Vince DeSantiago is a Photographer and Art Director based in Chicago. Coming from a background in art & design, Vince utilizes his experience in order to create photography that tells a story and holds some water. Vince often leans on friends and clients to help him make sure he achieves photography that everyone can be proud of. Here, he shares the background in creating the Adobe preset, which is now offered to the Leica Instagram community in celebration of reaching an incredible community of 500,000 fans. You can download the preset via this link.
Please share a bit of your background and professional experience as a photographer.
I’ve been shooting for my whole life, really. Growing up there were always cameras around. I would pick them up and figure out how to work them. It wasn’t until high school that I started taking film and photography seriously. I went to college for film but changed my major 2 years later to Graphic Design. Throughout college I took multiple photography classes just because I enjoyed taking photos as a hobby. A few years into my professional career I realized that photography brought me a lot more satisfaction than design did so I started taking steps to make that my primary focus in my career.
Can you please describe what Leica equipment do you use and how do you compare it with other similar equipment?
My first Leica was a Leica Q (Typ 116). I was lucky enough to work with Leica on the launch of the new Leica TL so I have that as well as the Summilux-TL 50mm 1.4. Compared to other gear I’ve used, the quality of the Leica is far better. When I would go out to shoot I used to bring out all my camera gear. I soon found that having all these options was inhibiting my creativity.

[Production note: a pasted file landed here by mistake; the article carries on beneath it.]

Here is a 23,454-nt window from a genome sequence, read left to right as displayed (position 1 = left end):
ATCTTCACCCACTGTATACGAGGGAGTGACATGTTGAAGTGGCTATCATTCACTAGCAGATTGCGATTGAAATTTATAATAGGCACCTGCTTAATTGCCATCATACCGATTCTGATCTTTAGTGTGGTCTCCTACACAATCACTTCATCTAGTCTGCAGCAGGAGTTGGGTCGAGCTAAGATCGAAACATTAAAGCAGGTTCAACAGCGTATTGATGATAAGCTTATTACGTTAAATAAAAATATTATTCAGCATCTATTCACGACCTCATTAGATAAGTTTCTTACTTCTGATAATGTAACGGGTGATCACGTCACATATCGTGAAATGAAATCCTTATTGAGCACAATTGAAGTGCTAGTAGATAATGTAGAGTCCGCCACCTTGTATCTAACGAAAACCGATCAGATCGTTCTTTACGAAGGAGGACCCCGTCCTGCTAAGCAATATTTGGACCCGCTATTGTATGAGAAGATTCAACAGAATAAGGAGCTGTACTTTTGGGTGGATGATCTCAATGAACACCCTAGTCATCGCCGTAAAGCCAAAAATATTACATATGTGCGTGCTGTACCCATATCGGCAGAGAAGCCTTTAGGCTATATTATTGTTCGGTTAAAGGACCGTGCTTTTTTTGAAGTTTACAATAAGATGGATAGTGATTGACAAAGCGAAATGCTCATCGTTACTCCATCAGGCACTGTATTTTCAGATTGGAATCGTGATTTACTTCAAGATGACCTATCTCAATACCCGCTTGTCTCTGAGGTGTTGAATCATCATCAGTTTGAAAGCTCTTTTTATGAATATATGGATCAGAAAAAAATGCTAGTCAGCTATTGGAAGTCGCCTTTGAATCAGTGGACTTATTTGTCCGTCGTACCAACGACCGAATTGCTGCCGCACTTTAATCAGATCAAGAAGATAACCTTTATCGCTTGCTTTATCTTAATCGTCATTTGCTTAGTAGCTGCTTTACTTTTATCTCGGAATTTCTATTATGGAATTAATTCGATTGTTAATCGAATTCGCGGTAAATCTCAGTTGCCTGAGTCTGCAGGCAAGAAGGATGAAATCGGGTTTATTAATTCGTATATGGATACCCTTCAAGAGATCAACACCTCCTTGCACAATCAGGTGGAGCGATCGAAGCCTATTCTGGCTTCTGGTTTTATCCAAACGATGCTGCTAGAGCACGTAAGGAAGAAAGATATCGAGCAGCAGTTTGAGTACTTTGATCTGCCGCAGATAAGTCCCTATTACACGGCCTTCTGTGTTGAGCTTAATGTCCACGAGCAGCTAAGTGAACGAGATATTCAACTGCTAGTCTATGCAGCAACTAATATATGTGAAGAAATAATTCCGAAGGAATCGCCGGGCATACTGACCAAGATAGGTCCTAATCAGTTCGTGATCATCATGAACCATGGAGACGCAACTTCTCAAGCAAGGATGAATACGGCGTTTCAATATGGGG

You designed an Adobe Lightroom Preset, can you please share some of the main characteristics photographers can find with this preset?
The preset I made was created mainly for architectural photography. I strive to convey certain moods in my photos and one type of aesthetic I absolutely love is the dark, gloomy feeling Chicago gets in the winter.
What was the process for creating this filter? Was there a particular need you had while doing picture processing?
The photo I made this preset for was shot on a rainy day in Chicago so I wanted to accentuate that gloominess that was already present in the existing photo.
An important aspect of the color rendering is that it is not suitable for faces, since the oranges get quite saturated. Can you explain this a bit more?
Like I mentioned before, this preset is mostly meant for architecture but does, in fact, work for some portraits. It all really depends on the temperature the photo was shot at. I enjoy giving my photos a strong pop of blood orange so the oranges in this preset are pretty pronounced.
You have a strong following on Instagram, would you say this preset is thought out as a tool for fast but effective post-processing, i.e. to share on social media?
This preset is probably the base for 50% of my recent photography. I always tell people that the majority of the time tweaks will have to be made to each photos. Rarely do I ever apply a preset I’ve made and immediately export the photo. What the presets are meant to do is give you a solid base to work from. Each photo will have it’s specific nuances that need finessing.